–Pope St. John Paul II
Contemplation is a gaze of faith fixed on Jesus in silent, loving, attentiveness. It is a gift and a grace from God. Theologians have written volumes about what has been called by the Catechism of the Catholic Church “the simplest expression of the mystery of prayer,” yet when the Catholic Church wants to teach anyone about contemplative prayer it invariably directs them to St. Teresa de Jesus, Doctor of the Church and Foundress of the Discalced Carmelite Order. St. Teresa is a “down-to-earth” sort of saint who can explain prayer to us in the most understandable terms. “Contemplative prayer” says Teresa, “in my opinion is nothing more than a close sharing between friends, it means taking time frequently to be alone with Him who we know loves us.”
St. Teresa suffered for years as a religious from an inability to pray, so she gives some solid advice to those who struggle as they seek the Face of God in prayer: “Never set aside the Sacred Humanity of Christ.” We cannot come to the Father except through Him. Intimacy with Jesus draws us into the life of the Trinity. “If we can, we should occupy ourselves in looking at Him Who is looking at us; keep Him company; talk with Him; pray to Him; humble ourselves before Him; have our delight in Him.” St. Teresa complained that she didn’t have much of an imagination, so she found it helpful to have an image of Christ to look at as she prayed, especially an image of Jesus in His Passion. “Speak with Him as with a Father, a Brother, a Lord and a Spouse–and, sometimes in one way and sometimes in another. He will teach you what you must do to please Him… Remember how important it is for you to have understood this truth–that the Lord is within us and that we should be there with Him.”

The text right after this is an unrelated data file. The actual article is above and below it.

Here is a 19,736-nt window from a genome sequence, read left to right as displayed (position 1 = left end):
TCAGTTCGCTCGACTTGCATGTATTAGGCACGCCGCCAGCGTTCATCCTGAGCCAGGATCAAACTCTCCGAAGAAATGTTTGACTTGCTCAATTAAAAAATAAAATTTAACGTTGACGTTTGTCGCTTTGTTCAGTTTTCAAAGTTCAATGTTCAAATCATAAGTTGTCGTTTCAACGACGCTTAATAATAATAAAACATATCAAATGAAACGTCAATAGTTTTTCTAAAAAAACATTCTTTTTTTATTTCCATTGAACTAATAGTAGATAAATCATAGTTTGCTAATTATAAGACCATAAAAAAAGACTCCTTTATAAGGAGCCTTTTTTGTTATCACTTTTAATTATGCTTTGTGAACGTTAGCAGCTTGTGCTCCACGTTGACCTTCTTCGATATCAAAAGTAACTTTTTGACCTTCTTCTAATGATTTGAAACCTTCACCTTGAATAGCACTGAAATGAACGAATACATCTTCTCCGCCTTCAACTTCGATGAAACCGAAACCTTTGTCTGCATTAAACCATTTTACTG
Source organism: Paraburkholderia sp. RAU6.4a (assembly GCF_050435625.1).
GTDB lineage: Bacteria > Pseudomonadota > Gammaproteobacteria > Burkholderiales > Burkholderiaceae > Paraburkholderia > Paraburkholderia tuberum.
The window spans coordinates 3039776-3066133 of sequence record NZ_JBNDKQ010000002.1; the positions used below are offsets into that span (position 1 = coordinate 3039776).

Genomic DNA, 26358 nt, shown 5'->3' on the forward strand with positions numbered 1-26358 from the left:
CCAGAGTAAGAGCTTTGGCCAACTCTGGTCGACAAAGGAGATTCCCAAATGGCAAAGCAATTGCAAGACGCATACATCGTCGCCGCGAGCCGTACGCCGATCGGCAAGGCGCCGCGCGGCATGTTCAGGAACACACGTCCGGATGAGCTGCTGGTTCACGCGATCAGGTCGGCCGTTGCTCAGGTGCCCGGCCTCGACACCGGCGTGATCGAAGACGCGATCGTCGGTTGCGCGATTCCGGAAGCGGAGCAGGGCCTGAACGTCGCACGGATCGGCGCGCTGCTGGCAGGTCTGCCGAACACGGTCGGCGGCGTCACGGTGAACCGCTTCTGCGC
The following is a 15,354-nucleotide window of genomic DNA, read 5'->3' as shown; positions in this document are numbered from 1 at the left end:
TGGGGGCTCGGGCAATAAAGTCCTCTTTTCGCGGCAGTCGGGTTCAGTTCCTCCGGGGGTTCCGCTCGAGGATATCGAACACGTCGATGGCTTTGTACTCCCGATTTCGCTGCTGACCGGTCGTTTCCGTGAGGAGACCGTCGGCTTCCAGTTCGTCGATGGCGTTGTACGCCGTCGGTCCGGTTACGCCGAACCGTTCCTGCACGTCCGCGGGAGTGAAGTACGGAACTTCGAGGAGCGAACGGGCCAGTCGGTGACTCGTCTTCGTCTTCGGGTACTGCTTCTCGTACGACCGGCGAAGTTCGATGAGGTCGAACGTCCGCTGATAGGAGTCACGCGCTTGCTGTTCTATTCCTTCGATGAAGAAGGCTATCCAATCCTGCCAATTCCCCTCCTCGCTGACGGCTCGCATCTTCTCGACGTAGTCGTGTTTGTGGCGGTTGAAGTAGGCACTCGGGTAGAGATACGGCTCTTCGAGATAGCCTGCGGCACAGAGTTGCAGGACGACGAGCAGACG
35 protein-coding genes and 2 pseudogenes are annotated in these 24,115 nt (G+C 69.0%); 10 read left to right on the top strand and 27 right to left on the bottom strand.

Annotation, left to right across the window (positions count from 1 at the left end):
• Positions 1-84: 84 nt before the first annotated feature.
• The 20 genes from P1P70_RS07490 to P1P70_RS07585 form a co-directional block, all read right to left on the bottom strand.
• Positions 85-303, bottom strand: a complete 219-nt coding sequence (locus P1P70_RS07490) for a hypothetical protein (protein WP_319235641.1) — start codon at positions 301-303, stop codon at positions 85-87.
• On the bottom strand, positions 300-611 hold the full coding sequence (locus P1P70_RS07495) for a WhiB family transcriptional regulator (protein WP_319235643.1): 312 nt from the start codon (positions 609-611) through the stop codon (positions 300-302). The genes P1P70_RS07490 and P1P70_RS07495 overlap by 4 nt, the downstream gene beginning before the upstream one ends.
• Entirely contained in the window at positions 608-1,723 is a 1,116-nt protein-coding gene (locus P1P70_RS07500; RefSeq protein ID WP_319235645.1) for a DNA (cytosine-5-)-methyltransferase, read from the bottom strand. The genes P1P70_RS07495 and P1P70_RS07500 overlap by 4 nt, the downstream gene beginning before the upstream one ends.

Ever since I first laid eyes on the Holy Face of Manoppello, Italy, I have wanted to paint it. Surely every artist who has looked upon the image has felt the same desire. The “Il Volto Santo” seems to be the prototype of ancient images of the Face of Christ in the Eastern and Western Church as there is abundant evidence in museums and churches. There were more than a few obstacles to fulfill this desire of my heart to paint His Face. For one thing, I didn’t attempt to take a photograph when I saw the “Il Volto Santo” as I had come to pray as a pilgrim to the Basilica in Manoppello, and made up my mind to get a picture or holy card at the Sanctuary’s small gift shop. Also, I had seen numerous photographs–all different, some strange, flat or distorted, the color itself varying greatly from one picture to another. Some photos are very dark and the image appears covered with wounds, as one would see Christ in His Passion. Others bright, beautiful and fresh, with wounds healed as it must have appeared at the moment of The Resurrection.
The changeability of the image itself posed a great challenge. When standing by myself before “Il Volto Santo,” I saw the face with wounds, from a crown of thorns, bruises, blood, torn beard and red inflamed skin. But, upon kneeling … words cannot express what is felt, a living face of a man, wounds very faint and the eyes…! The eyes filled with mercy and peace more deep and still than if Jesus had stilled the waters of the ocean to it’s depths… Again, nothing could compare to what my eyes beheld. In addition, seeing was one thing and experiencing another. I knew that trying to use paint to convey that experience of God’s Mercy and Peace would fall infinitely short of the goal. Still, the desire to paint His Face remained.
More than two years passed before I even began. As I said, no photo I’ve seen would do, but finally I decided to look at several and use the elements that, for me, came close to my memory of the veil. Even though I cannot paint icons in the traditional sense, I do paint them in my own fashion, not having formal art education. Being a wife and raising six children has been my primary vocation in life, and I’ve fit my painting in between the many things that fill a mother’s day. So, when I got fed up with my own excuses not to begin to paint the Face of Jesus, I prepared an icon board, selected a few pictures and began to draw.